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S. Korean economy faces heightened external economic risks: finance minister

Finance Minister Hong Nam-ki (2nd from L) poses for a photo before the start of a policy coordination meeting with Bank of Korea Gov. Lee Ju-yeol (2nd from R), Koh Seung-beom (L), head of the Financial Services Commission, and Jeong Eun-bo, new chief of the Financial Supervisory Service, in the Sept. 30, 2021, file photo. (Yonhap)
Finance Minister Hong Nam-ki (2nd from L) poses for a photo before the start of a policy coordination meeting with Bank of Korea Gov. Lee Ju-yeol (2nd from R), Koh Seung-beom (L), head of the Financial Services Commission, and Jeong Eun-bo, new chief of the Financial Supervisory Service, in the Sept. 30, 2021, file photo. (Yonhap)

The South Korean economy faces heightened external economic risks amid soaring energy costs, global inflation risks, and geopolitical tensions between Russia and Ukraine, Finance Minister Hong Nam-ki said Friday.

Hong made the remark in a meeting with the central bank chief and the top financial regulators to discuss policy coordination, market volatility and financial imbalances, and ways to stabilize consumer inflation.

The minister said the Korean economy has extended its recovery momentum, but it faces increased economic uncertainty at home and abroad, raising the need to implement fiscal, monetary and financial policies in a concerted manner.

"Volatility could increase related to interest rates, foreign exchanges and cross-border capital flows. This could negatively affect household debt, the self-employed and the non-banking sector," Hong said.

He said the economic policymakers will focus their discussions on measures to stabilize the bond market, to ease the accumulated financial imbalances and tame growing inflationary pressure at the meeting.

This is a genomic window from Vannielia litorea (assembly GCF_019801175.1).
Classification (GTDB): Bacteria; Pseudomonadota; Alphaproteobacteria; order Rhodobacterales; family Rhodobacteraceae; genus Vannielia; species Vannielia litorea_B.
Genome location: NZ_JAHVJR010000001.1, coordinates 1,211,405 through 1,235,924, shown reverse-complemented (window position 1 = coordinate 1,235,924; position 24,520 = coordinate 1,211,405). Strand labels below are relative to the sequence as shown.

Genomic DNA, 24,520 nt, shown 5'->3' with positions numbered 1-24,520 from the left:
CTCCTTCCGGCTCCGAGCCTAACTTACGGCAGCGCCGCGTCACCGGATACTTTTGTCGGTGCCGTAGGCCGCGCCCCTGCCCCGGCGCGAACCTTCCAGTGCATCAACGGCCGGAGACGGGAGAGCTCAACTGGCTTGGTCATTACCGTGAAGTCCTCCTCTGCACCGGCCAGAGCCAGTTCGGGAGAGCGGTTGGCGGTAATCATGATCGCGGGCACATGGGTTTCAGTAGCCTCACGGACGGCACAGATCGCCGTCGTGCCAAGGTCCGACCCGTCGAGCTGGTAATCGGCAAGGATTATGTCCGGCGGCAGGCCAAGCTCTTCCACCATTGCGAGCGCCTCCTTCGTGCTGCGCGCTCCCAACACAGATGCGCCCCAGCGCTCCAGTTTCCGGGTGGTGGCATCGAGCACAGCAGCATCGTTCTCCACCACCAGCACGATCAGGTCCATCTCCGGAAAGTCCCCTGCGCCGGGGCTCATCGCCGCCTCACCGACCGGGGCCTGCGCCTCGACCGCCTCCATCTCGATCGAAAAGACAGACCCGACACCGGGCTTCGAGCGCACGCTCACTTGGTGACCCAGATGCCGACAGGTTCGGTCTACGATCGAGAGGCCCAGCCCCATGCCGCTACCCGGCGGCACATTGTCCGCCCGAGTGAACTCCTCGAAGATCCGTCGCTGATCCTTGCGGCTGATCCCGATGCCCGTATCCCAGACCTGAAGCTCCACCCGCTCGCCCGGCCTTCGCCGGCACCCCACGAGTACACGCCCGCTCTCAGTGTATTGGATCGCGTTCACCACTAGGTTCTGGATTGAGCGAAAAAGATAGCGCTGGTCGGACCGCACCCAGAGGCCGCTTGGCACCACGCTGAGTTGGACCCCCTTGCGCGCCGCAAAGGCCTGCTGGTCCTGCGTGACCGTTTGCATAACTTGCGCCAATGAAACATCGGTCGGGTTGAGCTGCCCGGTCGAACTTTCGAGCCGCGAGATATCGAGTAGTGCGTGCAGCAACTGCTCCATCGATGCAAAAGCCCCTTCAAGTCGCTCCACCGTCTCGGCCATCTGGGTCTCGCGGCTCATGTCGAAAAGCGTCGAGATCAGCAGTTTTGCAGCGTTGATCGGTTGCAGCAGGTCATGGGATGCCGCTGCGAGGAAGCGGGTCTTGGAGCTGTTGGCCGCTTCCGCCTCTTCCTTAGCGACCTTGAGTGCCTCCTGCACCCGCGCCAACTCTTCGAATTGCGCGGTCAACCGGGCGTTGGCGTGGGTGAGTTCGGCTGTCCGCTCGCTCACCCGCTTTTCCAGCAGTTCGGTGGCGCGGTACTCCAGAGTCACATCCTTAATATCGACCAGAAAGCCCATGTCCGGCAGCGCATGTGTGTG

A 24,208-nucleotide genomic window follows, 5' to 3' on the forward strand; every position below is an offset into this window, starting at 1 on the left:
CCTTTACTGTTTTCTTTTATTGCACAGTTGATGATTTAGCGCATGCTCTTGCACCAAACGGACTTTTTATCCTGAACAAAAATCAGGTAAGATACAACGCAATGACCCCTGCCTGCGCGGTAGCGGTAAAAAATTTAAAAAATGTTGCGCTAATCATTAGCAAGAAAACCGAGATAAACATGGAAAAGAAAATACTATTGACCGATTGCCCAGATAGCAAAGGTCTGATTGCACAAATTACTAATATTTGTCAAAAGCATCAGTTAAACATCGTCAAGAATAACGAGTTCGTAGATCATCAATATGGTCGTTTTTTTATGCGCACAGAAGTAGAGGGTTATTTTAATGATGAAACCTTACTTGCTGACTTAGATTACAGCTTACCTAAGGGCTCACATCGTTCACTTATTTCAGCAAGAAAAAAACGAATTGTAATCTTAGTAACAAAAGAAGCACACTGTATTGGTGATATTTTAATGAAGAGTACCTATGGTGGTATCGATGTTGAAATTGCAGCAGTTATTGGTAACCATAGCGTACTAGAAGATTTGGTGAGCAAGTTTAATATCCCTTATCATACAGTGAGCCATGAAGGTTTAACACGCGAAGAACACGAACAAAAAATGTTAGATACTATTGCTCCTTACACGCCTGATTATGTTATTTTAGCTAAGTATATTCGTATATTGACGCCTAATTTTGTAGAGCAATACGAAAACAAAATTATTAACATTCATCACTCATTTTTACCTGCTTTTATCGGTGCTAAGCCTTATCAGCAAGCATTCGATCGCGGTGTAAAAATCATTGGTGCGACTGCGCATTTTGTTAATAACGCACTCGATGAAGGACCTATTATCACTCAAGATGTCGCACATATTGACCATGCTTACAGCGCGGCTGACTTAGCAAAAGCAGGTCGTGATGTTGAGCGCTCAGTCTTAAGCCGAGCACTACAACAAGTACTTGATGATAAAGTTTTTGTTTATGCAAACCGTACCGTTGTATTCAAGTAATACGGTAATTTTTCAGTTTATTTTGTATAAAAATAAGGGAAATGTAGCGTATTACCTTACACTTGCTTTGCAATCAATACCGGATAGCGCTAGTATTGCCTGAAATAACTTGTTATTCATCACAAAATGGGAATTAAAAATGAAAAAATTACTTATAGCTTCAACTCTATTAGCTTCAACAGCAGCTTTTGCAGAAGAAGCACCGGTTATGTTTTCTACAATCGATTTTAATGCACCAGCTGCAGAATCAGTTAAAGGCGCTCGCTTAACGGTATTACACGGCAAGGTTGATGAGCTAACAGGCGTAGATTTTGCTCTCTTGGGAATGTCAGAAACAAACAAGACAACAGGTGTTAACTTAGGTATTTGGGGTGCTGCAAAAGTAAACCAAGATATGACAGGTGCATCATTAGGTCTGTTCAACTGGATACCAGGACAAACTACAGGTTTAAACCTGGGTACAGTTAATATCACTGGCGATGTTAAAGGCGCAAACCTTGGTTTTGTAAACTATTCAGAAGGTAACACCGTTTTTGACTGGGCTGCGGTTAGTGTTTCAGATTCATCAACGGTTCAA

Bank of Korea (BOK) Gov. Lee Ju-yeol; Doh Kyu-sang, vice chairman of the Financial Services Commission (FSC); and Jeong Eun-bo, chief of the Financial Supervisory Service, attended the meeting. Doh joined the meeting instead of FSC chief Koh Seung-beom as Koh tested positive for COVID-19.

It was the first time since September last year for the four heads of the fiscal, monetary and financial authorities to hold a meeting to discuss macroeconomic issues.

The country's financial market has seen volatility increase due to the prospects that the Federal Reserve will likely hike the key rate in March.

The Korean currency has sharply fallen against the U.S. dollar in recent months, with the won dropping to a 19-month low of 1,206.40 per the greenback on Feb. 3.

Yields of three-year government bonds rose 6.6 basis points to 2.303 percent Tuesday, the highest in nearly four years. The BOK bought Treasury bonds worth 2 trillion won to stabilize the bond market.

Higher oil prices and the won's weakness have boosted the country's import bills.

Oil prices have spiked on tight supplies and escalating geopolitical tensions between Russia and Ukraine.

Dubai crude, South Korea's benchmark, soared to $90.91 per barrel Monday, up from $77.12 at the end of last year. South Korea depends mainly on imports for its energy needs. (Yonhap)

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